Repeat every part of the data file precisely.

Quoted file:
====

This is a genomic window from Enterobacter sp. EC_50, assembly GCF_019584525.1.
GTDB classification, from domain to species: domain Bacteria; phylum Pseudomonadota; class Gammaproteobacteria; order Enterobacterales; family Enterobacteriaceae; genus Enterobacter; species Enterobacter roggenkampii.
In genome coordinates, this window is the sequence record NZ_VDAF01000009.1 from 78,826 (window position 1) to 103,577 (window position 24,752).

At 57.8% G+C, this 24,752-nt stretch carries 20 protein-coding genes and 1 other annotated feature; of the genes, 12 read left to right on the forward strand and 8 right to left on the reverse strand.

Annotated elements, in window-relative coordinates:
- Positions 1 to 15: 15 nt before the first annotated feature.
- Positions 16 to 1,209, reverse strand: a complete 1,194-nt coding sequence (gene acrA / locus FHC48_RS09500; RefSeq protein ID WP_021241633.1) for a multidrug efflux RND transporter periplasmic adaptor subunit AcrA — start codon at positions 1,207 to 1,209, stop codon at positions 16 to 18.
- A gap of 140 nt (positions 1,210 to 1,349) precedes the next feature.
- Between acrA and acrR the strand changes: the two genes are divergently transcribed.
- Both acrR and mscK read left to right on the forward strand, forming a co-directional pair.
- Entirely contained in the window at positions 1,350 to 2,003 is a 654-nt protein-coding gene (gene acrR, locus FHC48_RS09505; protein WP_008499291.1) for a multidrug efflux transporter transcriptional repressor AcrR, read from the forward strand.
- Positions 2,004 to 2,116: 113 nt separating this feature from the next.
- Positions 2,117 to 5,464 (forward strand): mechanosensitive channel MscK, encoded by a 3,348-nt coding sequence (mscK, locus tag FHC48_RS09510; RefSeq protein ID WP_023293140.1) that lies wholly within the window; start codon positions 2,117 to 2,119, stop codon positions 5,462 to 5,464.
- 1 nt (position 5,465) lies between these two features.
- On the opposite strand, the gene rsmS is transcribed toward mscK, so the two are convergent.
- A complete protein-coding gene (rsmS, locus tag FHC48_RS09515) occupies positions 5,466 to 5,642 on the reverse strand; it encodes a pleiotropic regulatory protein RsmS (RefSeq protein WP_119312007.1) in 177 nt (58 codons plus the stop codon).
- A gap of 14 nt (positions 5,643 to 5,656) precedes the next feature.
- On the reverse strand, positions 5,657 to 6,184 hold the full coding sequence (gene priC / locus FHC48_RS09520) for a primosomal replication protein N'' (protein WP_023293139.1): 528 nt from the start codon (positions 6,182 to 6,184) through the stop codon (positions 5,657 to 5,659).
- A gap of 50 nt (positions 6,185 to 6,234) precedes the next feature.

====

This is a genomic window from Enterobacter sp. EC_50, assembly GCF_019584525.1.
GTDB classification, from domain to species: domain Bacteria; phylum Pseudomonadota; class Gammaproteobacteria; order Enterobacterales; family Enterobacteriaceae; genus Enterobacter; species Enterobacter roggenkampii.
In genome coordinates, this window is the sequence record NZ_VDAF01000009.1 from 78,826 (window position 1) to 103,577 (window position 24,752).

At 57.8% G+C, this 24,752-nt stretch carries 20 protein-coding genes and 1 other annotated feature; of the genes, 12 read left to right on the forward strand and 8 right to left on the reverse strand.

Annotated elements, in window-relative coordinates:
- Positions 1 to 15: 15 nt before the first annotated feature.
- Positions 16 to 1,209, reverse strand: a complete 1,194-nt coding sequence (gene acrA / locus FHC48_RS09500; RefSeq protein ID WP_021241633.1) for a multidrug efflux RND transporter periplasmic adaptor subunit AcrA — start codon at positions 1,207 to 1,209, stop codon at positions 16 to 18.
- A gap of 140 nt (positions 1,210 to 1,349) precedes the next feature.
- Between acrA and acrR the strand changes: the two genes are divergently transcribed.
- Both acrR and mscK read left to right on the forward strand, forming a co-directional pair.
- Entirely contained in the window at positions 1,350 to 2,003 is a 654-nt protein-coding gene (gene acrR, locus FHC48_RS09505; protein WP_008499291.1) for a multidrug efflux transporter transcriptional repressor AcrR, read from the forward strand.
- Positions 2,004 to 2,116: 113 nt separating this feature from the next.
- Positions 2,117 to 5,464 (forward strand): mechanosensitive channel MscK, encoded by a 3,348-nt coding sequence (mscK, locus tag FHC48_RS09510; RefSeq protein ID WP_023293140.1) that lies wholly within the window; start codon positions 2,117 to 2,119, stop codon positions 5,462 to 5,464.
- 1 nt (position 5,465) lies between these two features.
- On the opposite strand, the gene rsmS is transcribed toward mscK, so the two are convergent.
- A complete protein-coding gene (rsmS, locus tag FHC48_RS09515) occupies positions 5,466 to 5,642 on the reverse strand; it encodes a pleiotropic regulatory protein RsmS (RefSeq protein WP_119312007.1) in 177 nt (58 codons plus the stop codon).
- A gap of 14 nt (positions 5,643 to 5,656) precedes the next feature.
- On the reverse strand, positions 5,657 to 6,184 hold the full coding sequence (gene priC / locus FHC48_RS09520) for a primosomal replication protein N'' (protein WP_023293139.1): 528 nt from the start codon (positions 6,182 to 6,184) through the stop codon (positions 5,657 to 5,659).
- A gap of 50 nt (positions 6,185 to 6,234) precedes the next feature.